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The Bold Type went from curious and socially aware to culturally out of touch

  • "When it debuted in 2017, The Bold Type became a crossover hit with teens and adults alike, perhaps because it cannily tapped into the feminist concerns and aspirations of a micro-generation ago," says Inkoo Kang of the Freeform magazine drama that ended its five-season run this week. Kang says The Bold Type thrived by reversing the well-worn tropes of predecessors like Sex and the City and The Devil Wears Prada. "That could lend The Bold Type an after-school-special quality (rather often), but it added to the your-first-job-as-a-second-adolescence observation that energized the first couple of seasons, while affirming its career-focused characters as also curious, outward-looking and socially aware," says Kang. "That emphasis on learning was solidified by the title of Jane’s vertical: the Failing Feminist. But the feminism of 2021 — and I’m referring to the largely online discourse and projects about gender and equity among young people that The Bold Type wanted to channel — doesn’t feel like even the feminism of 2017. Since that year, we’ve had the #MeToo movement and a resurgence of the Black Lives Matter movement — responses to the Trump presidency and the accompanying backlash to social progress that’s already never felt like enough. Those two phenomena, combined with mass unemployment and the health-care crisis brought about by the coronavirus pandemic, contributed to preexisting disaffection toward structural injustices and the inadequacies of an individual-focused, just-keep-hustling ethos like 'lean in.' The increased visibility of violence against communities of color and the LGBTQ community underscored the necessity for mainstream intersectional feminism, while the shredding of an already frayed safety net that we saw in 2020 renewed the urgency of rethinking feminism’s relationship to capitalism. But for a show that so foregrounded learning, The Bold Type seemed to have absorbed none of these cultural shifts...The final three seasons, but particularly the calamitous just-concluded one, highlight just how dramatically the show went from aspirational to out-of-touch, especially when it attempted to comment on contemporaneous political shifts." Kang adds that "rushed story lines rendered the show’s truncated final season an unmitigated disaster....In classic Bold Type fashion, it was an ending that airbrushed all the complications away."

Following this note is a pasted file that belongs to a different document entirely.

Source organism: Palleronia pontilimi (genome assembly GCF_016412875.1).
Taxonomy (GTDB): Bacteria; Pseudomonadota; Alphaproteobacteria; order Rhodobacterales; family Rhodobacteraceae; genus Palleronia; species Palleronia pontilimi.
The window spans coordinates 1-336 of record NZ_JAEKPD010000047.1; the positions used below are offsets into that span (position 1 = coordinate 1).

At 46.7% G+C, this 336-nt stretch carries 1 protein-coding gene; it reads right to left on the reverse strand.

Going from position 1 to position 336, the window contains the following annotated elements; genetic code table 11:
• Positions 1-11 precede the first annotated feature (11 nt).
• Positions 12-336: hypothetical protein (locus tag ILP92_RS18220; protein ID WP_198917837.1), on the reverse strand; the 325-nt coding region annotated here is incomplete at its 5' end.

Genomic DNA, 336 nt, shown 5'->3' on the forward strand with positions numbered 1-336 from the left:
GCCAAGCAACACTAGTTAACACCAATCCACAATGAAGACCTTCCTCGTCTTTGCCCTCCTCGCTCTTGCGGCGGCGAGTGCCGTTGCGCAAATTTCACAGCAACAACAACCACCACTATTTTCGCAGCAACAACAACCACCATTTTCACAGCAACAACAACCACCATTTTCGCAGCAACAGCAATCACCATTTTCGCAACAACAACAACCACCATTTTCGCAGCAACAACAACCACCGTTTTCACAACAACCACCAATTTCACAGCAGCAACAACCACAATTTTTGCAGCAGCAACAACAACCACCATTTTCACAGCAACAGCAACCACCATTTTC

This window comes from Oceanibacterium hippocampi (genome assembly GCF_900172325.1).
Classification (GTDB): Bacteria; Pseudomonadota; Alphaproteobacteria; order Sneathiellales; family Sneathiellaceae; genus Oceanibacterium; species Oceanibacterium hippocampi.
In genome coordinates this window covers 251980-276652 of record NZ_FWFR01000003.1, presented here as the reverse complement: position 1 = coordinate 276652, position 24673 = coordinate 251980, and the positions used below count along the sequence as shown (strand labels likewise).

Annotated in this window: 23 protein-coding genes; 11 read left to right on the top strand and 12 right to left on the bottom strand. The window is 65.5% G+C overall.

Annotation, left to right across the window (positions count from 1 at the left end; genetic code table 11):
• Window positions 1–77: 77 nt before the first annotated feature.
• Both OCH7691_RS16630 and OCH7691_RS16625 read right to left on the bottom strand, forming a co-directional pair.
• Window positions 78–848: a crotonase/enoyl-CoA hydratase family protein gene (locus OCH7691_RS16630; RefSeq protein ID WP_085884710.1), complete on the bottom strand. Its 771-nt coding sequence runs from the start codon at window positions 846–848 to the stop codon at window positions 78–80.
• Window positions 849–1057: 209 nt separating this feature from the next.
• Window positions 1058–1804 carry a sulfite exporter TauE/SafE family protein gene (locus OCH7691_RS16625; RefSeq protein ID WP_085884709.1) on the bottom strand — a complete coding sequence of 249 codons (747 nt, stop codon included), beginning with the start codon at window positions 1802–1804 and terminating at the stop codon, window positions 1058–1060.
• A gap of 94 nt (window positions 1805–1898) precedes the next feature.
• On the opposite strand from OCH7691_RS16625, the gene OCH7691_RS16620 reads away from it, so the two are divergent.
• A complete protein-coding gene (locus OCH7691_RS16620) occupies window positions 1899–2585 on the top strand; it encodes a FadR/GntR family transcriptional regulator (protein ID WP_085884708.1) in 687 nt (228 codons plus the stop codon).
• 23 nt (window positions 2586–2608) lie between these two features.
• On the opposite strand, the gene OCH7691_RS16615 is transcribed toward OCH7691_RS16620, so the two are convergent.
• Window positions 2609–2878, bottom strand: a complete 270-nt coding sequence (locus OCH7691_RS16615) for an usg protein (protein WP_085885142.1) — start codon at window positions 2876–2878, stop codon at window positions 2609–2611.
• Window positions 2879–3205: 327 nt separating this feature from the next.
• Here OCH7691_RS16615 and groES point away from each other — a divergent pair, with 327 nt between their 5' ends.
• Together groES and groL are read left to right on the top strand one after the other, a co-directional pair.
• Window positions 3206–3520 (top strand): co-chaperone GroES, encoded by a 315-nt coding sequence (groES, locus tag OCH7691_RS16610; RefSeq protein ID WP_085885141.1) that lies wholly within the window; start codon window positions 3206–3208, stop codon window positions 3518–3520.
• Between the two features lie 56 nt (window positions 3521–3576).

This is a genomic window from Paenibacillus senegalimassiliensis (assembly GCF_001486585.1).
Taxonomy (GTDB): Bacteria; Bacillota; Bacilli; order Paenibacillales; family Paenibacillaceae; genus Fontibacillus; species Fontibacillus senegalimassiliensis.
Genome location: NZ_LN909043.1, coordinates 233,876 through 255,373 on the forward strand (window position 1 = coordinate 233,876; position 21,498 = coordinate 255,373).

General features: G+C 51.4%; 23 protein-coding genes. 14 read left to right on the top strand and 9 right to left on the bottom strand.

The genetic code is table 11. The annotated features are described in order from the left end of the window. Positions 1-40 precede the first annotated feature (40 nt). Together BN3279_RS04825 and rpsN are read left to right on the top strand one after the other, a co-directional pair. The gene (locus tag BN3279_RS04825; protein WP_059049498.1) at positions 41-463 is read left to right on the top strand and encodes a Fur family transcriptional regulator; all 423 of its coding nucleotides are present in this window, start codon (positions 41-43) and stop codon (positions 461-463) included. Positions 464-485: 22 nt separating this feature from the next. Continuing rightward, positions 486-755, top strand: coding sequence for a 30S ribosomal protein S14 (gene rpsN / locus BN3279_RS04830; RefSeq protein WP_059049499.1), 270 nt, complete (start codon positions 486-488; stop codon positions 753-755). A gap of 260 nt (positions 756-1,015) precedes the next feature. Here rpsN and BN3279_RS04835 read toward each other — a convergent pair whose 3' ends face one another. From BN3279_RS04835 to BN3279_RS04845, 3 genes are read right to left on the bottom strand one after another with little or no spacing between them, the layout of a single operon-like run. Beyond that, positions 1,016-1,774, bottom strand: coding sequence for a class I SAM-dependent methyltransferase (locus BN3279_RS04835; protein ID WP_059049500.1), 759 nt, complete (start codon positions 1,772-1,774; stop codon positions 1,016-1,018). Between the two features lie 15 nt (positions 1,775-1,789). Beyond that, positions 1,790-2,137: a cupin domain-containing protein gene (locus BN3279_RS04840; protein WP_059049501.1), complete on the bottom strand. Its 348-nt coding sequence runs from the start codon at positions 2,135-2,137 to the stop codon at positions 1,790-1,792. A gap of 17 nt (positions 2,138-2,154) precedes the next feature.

TOPICS: The Bold Type, Freeform